DALLAS — Snipers opened fire on police officers in Dallas, killing four officers and injuring seven others during protests over two recent fatal police shootings of black men, police said.
Three people are in custody and a fourth suspect was exchanging gunfire with authorities, Dallas Police Chief David Brown said early Friday morning.
The suspect is not cooperating and has told negotiators he intends to hurt more law enforcement officials, the chief said.
The gunfire broke out around 8:45 p.m. Thursday while hundreds of people were gathered to protest fatal police shootings this week in Baton Rouge, Louisiana, and suburban St. Paul, Minnesota. Brown told reporters the snipers fired “ambush style” upon the officers. Mayor Mike Rawlings said one member of the public was wounded in the gunfire.
Protests were also held in several other cities across the country Thursday night after a Minnesota officer on Wednesday fatally shot Philando Castile while he was in a car with a woman and a child. The aftermath of the shooting was livestreamed in a widely shared Facebook video. A day earlier, Alton Sterling was shot in Louisiana after being pinned to the pavement by two white officers. That, too, was captured on a cellphone video.
Video footage from the Dallas scene showed protesters were marching along a street in downtown, about half a mile from City Hall, when the shots erupted and the crowd scattered, seeking cover.
Brown said that it appeared the shooters “planned to injure and kill as many officers as they could.”
The search for the shooters stretched throughout downtown, an area of hotels, restaurants, businesses and some residential apartments. The scene was chaotic, with helicopters hovering overhead and officers with automatic rifles on the street corners.
“Everyone just started running,” Devante Odom, 21, told The Dallas Morning News. “We lost touch with two of our friends just trying to get out of there.”
One woman was taken into custody in the same parking garage where the standoff was ongoing, Brown said. Two others were taken into custody during a traffic stop.
Brown said police don’t have a motivation for the attacks or any information on the suspects. He said they “triangulated” in the downtown area where the protesters were marching and had “some knowledge of the route” they would take. He said authorities have not determined whether any protesters were involved with or were complicit in the attack.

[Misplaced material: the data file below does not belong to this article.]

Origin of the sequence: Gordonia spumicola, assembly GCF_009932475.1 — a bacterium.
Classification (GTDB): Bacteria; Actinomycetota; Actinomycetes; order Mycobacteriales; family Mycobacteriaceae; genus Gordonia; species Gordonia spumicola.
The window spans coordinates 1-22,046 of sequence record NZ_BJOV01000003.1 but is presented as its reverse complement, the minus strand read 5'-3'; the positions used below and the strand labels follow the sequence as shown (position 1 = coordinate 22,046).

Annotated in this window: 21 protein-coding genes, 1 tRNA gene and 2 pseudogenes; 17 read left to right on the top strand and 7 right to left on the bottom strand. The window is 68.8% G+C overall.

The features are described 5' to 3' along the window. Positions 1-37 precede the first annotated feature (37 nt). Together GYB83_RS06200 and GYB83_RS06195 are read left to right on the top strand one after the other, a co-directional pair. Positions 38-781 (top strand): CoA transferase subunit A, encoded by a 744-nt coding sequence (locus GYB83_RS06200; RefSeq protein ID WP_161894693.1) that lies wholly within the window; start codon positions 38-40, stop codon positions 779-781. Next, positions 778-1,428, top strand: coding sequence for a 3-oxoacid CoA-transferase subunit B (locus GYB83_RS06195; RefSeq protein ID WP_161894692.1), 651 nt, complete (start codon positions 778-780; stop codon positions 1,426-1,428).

Police were not certain early Friday that all suspects have been located, Brown said.
The FBI’s Dallas division is providing “all possible assistance,” spokeswoman Allison Mahan said.
Carlos Harris, who lives downtown told the newspaper that the shooters “were strategic. It was tap, tap pause. Tap, tap pause.”
Demonstrator Brittaney Peete told The Associated Press that she didn’t hear the gunshots, but she “saw people rushing back toward me saying there was an active shooter.”
Peete said she saw a woman trip and nearly get trampled.
Late Thursday, Dallas police in uniform and in plainclothes were standing behind a police line at the entrance to the emergency room at Baylor Medical Center in Dallas. It was unclear how many injured officers were taken there. The hospital spokeswoman, Julie Smith, had no immediate comment.
Three of the officers who were killed were with the Dallas Police Department. One was a Dallas Area Rapid Transit officer.
Texas Gov. Greg Abbott released a statement saying he has directed the Texas Department of Public Safety director to offer “whatever assistance the City of Dallas needs at this time.”
“In times like this we must remember — and emphasize — the importance of uniting as Americans,” Abbott said.
Other protests across the U.S. on Thursday were peaceful. In midtown Manhattan, protesters first gathered in Union Square Park where they chanted “The people united, never be divided!” and “What do we want? Justice. When do we want it? Now!” In Minnesota, where Castile was shot, hundreds of protesters marched in the rain from a vigil to the governor’s official residence. Protesters also marched in Atlanta, Chicago and Philadelphia.